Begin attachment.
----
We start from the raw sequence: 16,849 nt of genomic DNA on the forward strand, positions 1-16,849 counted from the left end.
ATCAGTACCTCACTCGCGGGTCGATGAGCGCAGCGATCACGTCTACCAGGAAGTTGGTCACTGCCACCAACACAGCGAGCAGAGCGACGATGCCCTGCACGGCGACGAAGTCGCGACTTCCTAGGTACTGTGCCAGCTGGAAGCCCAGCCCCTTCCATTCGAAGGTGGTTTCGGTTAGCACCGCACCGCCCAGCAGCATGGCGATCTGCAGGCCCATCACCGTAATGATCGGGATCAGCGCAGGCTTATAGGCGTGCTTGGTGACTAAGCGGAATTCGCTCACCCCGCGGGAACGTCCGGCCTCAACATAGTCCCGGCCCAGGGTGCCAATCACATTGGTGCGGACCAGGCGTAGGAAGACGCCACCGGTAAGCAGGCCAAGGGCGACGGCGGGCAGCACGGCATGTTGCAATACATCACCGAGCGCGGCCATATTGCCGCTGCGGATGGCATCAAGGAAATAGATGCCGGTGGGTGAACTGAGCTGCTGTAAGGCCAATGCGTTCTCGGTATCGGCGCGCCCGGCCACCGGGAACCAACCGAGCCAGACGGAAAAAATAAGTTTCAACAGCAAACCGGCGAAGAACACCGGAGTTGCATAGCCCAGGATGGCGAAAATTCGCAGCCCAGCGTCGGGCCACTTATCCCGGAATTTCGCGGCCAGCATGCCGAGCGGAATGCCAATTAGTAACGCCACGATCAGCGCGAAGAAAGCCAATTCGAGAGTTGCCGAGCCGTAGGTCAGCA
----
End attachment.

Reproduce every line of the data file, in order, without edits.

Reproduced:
We start from the raw sequence: 16,849 nt of genomic DNA on the forward strand, positions 1-16,849 counted from the left end.
ATCAGTACCTCACTCGCGGGTCGATGAGCGCAGCGATCACGTCTACCAGGAAGTTGGTCACTGCCACCAACACAGCGAGCAGAGCGACGATGCCCTGCACGGCGACGAAGTCGCGACTTCCTAGGTACTGTGCCAGCTGGAAGCCCAGCCCCTTCCATTCGAAGGTGGTTTCGGTTAGCACCGCACCGCCCAGCAGCATGGCGATCTGCAGGCCCATCACCGTAATGATCGGGATCAGCGCAGGCTTATAGGCGTGCTTGGTGACTAAGCGGAATTCGCTCACCCCGCGGGAACGTCCGGCCTCAACATAGTCCCGGCCCAGGGTGCCAATCACATTGGTGCGGACCAGGCGTAGGAAGACGCCACCGGTAAGCAGGCCAAGGGCGACGGCGGGCAGCACGGCATGTTGCAATACATCACCGAGCGCGGCCATATTGCCGCTGCGGATGGCATCAAGGAAATAGATGCCGGTGGGTGAACTGAGCTGCTGTAAGGCCAATGCGTTCTCGGTATCGGCGCGCCCGGCCACCGGGAACCAACCGAGCCAGACGGAAAAAATAAGTTTCAACAGCAAACCGGCGAAGAACACCGGAGTTGCATAGCCCAGGATGGCGAAAATTCGCAGCCCAGCGTCGGGCCACTTATCCCGGAATTTCGCGGCCAGCATGCCGAGCGGAATGCCAATTAGTAACGCCACGATCAGCGCGAAGAAAGCCAATTCGAGAGTTGCCGAGCCGTAGGTCAGCA